Neonatal sepsis remains one of the commonest causes of neonatal morbidity and mortality. It’s accountable for 30% to 50% of neonatal deaths in developing countries. Incidence of neonatal sepsis in India is 21.8 per 1,000 live births. Lateonset neonatal sepsis (LONS) occurs as nosocomial infection and presents after 72 h of age. As per large multicenter studies in India, they are mainly caused by gram-negative bacilli and present as septicemia, pneumonia, meningitis, or urinary tract infection.
Bedside ultrasound is useful in neonates with sepsis for evaluating cardiac status, brain injury, lung, or intraabdominal pathology. This also includes functional echocardiography for assessing altered hemodynamics in critically ill infants and allows the clinician to customize the treatment accordingly.
Neurosonogram is a useful tool for early, safe, and easy diagnosis, management, and predicting outcome of intracranial pathology. Lung ultrasound is helpful in diagnosing pleural effusion, pneumonia which is a common manifestation of LONS. The findings of point-ofcare ultrasound are therefore helpful in making timely and accurate decisions while managing sick infants. Currently, data available on point-of-care ultrasound in neonates with sepsis is scarce. We therefore aimed to perform bedside ultrasound screening (cardiac, brain, lungs, and abdomen) in neonates with late-onset culture positive sepsis admitted in our tertiary care neonatal unit and study the patterns of abnormalities and also their role in change of management.
This prospective observational study was conducted at a tertiary-level neonatal intensive care unit (NICU) of a university medical college in western India from March 2017 to May 2018. All neonates admitted in the NICU with suspected late onset sepsis (onset after 72 h of life) on the basis of clinical and laboratory findings underwent point-ofcare ultrasound (cardiac, brain, lungs, and abdomen). Neonates with major congenital malformations and genetic syndromes were excluded.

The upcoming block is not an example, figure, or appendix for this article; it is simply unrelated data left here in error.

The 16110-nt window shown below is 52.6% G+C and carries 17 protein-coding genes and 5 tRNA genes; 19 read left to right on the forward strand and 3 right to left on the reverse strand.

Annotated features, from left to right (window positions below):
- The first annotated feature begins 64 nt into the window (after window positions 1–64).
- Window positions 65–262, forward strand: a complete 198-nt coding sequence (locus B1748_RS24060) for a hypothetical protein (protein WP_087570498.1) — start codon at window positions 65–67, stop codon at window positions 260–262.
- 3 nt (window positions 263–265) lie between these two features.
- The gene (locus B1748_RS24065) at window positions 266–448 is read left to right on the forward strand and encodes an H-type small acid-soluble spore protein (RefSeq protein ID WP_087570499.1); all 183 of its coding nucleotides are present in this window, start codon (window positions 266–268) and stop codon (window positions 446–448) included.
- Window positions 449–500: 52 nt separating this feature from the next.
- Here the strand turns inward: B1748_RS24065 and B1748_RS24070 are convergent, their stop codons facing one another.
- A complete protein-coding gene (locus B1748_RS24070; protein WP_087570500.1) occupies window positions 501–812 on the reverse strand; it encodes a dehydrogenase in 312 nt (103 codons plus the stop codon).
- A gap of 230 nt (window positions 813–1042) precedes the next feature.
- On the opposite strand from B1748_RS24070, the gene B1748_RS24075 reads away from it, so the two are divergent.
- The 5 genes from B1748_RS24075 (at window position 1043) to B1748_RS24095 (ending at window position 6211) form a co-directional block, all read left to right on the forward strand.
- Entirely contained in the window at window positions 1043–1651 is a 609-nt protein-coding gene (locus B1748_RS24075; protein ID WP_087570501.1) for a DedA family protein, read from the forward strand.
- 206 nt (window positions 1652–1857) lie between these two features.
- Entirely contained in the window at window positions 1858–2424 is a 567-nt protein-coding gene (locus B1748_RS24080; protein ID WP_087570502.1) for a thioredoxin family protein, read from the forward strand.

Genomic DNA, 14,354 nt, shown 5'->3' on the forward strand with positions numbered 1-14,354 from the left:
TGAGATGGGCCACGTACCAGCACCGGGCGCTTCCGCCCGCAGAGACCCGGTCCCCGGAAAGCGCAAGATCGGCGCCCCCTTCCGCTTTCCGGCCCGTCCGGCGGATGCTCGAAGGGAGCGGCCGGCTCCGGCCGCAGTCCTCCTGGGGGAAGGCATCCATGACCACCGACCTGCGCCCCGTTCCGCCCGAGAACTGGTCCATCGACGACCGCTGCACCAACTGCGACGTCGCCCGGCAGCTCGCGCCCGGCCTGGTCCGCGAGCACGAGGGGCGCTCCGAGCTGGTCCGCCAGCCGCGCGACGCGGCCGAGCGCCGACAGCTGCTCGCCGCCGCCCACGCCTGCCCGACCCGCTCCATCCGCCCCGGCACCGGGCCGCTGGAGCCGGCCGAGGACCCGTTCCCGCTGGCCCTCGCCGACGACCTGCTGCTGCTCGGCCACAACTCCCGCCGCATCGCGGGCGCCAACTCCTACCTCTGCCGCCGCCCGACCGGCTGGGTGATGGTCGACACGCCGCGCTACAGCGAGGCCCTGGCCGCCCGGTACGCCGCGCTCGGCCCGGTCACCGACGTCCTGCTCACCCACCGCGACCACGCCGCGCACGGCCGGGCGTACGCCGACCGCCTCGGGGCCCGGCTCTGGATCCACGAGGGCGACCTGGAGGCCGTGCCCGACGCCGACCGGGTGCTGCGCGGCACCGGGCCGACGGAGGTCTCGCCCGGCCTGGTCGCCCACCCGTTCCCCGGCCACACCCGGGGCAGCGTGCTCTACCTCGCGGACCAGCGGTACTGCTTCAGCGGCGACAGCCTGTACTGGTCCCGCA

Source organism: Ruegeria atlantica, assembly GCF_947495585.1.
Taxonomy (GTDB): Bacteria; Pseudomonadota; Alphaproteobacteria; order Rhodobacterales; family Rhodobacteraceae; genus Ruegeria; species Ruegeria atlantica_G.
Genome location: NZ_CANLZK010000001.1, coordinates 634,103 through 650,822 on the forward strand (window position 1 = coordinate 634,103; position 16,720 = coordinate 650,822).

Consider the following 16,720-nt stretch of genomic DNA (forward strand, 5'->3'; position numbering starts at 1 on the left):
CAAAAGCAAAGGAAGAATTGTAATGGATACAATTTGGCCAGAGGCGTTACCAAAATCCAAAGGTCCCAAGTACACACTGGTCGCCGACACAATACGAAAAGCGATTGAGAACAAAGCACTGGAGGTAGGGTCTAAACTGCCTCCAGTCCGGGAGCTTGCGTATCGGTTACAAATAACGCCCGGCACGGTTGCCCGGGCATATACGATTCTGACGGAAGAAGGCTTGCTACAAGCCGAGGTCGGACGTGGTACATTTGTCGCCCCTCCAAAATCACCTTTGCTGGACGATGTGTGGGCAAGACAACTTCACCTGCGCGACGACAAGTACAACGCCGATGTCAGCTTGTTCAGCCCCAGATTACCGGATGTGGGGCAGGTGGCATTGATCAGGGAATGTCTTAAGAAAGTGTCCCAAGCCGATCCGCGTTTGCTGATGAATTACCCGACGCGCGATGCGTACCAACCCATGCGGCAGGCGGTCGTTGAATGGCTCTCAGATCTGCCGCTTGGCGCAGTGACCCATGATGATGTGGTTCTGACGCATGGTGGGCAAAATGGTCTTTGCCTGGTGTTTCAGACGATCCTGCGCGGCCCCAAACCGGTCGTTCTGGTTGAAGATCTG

Clinically suspected sepsis was defined as presence of 3 or more of the following categories of clinical signs:
(a) temperature instability (hyperthermia or hypothermia);
(b) cardiovascular (tachycardia, bradycardia, poor perfusion, cyanosis, or hypotension);
(c) respiratory (tachypnoea, intercostal retractions, grunting, or apnea);
(d) gastrointestinal (abdominal distension or feed intolerance);
(e) neurologic (lethargy, hypotonia, or seizures); and
(f) metabolic (hypoglycemia, hyperglycemia, or metabolic acidosis).
Whenever sepsis was suspected from the clinical findings, a sepsis screen was performed which included a full blood count with immature-to-total neutrophil (IT) ratio, C-reactive protein, and blood, cerebrospinal fluid (CSF), and urine cultures. Chest or abdomen x-rays were taken as indicated. Demographic details, clinical examination, and point-of-care ultrasound findings were recorded.
Point-of-care ultrasound findings were recorded under the following headings: (a) Cardiac ultrasound (i) cardiac output—increased/decreased/ normal, (ii) cardiac contractility—increased/decreased/ normal, (iii) PDA—open/closed, flow—left to right/right to left/bidirectional, and (iv) pulmonary pressure—increased/ normal); (b) brain ultrasound—germinal matrix/ intraventricular hemorrhage, cerebral oedema, meningeal enhancement/altered echoes in ventricles, hydrocephalus; (c) lungs ultrasound—consolidation, pulmonary oedema, pleural effusion; and (d) abdominal ultrasound—free fluid/ascites, bowel wall oedema. Approval from institutional ethics committee was obtained. Informed consents were taken from parents of infants.